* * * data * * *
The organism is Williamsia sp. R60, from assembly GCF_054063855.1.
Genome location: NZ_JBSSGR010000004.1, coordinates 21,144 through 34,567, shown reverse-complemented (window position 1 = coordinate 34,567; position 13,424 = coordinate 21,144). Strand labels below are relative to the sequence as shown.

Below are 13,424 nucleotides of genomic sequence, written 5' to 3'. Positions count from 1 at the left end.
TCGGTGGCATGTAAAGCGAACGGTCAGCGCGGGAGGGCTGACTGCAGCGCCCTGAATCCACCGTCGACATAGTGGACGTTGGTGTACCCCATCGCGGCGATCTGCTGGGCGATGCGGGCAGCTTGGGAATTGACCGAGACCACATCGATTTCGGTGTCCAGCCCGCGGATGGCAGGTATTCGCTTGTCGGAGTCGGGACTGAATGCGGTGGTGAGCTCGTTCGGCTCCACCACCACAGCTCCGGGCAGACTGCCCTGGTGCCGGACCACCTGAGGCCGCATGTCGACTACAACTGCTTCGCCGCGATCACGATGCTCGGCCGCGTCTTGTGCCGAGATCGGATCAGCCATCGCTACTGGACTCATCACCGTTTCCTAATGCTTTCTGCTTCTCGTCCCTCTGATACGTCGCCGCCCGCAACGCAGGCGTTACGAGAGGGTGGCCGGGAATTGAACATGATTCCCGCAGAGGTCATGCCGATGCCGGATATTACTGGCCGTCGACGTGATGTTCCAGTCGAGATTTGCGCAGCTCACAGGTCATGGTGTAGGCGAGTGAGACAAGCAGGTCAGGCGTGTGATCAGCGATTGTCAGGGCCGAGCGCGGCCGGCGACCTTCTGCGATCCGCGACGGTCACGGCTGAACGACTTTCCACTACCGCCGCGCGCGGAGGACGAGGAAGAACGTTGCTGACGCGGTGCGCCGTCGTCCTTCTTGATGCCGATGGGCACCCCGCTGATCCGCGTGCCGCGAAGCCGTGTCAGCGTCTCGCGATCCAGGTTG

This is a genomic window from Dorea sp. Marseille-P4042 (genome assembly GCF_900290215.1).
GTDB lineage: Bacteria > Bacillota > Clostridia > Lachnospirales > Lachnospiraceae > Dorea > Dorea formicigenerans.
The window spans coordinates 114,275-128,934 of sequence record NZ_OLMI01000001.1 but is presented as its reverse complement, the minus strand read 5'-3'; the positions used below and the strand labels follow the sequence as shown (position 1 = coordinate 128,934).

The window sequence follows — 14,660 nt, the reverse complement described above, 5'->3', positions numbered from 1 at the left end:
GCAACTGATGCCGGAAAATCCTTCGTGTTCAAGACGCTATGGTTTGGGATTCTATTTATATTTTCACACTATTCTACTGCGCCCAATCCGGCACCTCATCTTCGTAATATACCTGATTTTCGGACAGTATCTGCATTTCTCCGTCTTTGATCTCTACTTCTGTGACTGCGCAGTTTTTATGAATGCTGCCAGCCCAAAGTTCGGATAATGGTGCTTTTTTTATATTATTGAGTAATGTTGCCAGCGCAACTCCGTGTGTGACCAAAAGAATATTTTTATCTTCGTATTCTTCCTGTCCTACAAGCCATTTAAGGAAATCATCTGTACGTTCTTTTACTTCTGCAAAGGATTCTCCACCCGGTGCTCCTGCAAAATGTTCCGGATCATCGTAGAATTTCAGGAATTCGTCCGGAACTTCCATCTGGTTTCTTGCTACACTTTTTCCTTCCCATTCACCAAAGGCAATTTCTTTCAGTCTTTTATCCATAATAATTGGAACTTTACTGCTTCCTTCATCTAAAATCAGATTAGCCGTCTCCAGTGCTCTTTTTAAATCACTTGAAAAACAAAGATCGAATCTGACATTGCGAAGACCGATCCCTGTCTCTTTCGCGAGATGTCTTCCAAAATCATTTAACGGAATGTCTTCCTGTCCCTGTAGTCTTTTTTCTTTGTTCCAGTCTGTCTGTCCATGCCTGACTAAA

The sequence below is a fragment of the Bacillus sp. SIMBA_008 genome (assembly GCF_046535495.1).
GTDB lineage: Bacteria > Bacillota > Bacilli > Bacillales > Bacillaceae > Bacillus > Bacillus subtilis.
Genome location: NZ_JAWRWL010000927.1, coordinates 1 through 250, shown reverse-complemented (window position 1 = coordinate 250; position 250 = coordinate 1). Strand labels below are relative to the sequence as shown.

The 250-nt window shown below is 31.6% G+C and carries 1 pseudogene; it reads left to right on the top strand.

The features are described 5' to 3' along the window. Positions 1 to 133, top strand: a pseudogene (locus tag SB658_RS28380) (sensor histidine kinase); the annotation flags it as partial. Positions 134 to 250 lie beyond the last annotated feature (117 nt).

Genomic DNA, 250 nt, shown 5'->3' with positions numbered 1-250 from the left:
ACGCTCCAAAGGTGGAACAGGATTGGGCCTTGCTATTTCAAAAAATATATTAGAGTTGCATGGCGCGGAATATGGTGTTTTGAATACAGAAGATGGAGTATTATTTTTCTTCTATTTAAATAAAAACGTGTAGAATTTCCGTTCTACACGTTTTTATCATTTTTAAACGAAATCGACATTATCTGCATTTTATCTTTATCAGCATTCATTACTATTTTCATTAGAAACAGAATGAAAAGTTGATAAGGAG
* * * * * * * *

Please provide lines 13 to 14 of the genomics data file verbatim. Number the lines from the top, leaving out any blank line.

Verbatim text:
The 250-nt window shown below is 31.6% G+C and carries 1 pseudogene; it reads left to right on the top strand.

The features are described 5' to 3' along the window. Positions 1 to 133, top strand: a pseudogene (locus tag SB658_RS28380) (sensor histidine kinase); the annotation flags it as partial. Positions 134 to 250 lie beyond the last annotated feature (117 nt).